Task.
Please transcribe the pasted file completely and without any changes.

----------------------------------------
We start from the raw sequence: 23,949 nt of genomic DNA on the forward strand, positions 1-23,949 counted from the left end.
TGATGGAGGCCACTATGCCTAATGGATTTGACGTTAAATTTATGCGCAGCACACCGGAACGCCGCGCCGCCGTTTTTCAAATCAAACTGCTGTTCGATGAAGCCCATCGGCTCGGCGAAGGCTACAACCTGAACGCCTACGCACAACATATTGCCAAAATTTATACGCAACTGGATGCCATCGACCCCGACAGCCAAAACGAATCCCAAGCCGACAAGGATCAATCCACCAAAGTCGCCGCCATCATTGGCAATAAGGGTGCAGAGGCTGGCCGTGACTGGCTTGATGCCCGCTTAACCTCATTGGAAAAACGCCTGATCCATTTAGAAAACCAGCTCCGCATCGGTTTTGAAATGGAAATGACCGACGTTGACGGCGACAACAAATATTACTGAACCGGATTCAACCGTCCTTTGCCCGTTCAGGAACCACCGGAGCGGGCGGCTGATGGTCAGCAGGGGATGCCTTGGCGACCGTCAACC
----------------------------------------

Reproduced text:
We start from the raw sequence: 23,949 nt of genomic DNA on the forward strand, positions 1-23,949 counted from the left end.
TGATGGAGGCCACTATGCCTAATGGATTTGACGTTAAATTTATGCGCAGCACACCGGAACGCCGCGCCGCCGTTTTTCAAATCAAACTGCTGTTCGATGAAGCCCATCGGCTCGGCGAAGGCTACAACCTGAACGCCTACGCACAACATATTGCCAAAATTTATACGCAACTGGATGCCATCGACCCCGACAGCCAAAACGAATCCCAAGCCGACAAGGATCAATCCACCAAAGTCGCCGCCATCATTGGCAATAAGGGTGCAGAGGCTGGCCGTGACTGGCTTGATGCCCGCTTAACCTCATTGGAAAAACGCCTGATCCATTTAGAAAACCAGCTCCGCATCGGTTTTGAAATGGAAATGACCGACGTTGACGGCGACAACAAATATTACTGAACCGGATTCAACCGTCCTTTGCCCGTTCAGGAACCACCGGAGCGGGCGGCTGATGGTCAGCAGGGGATGCCTTGGCGACCGTCAACC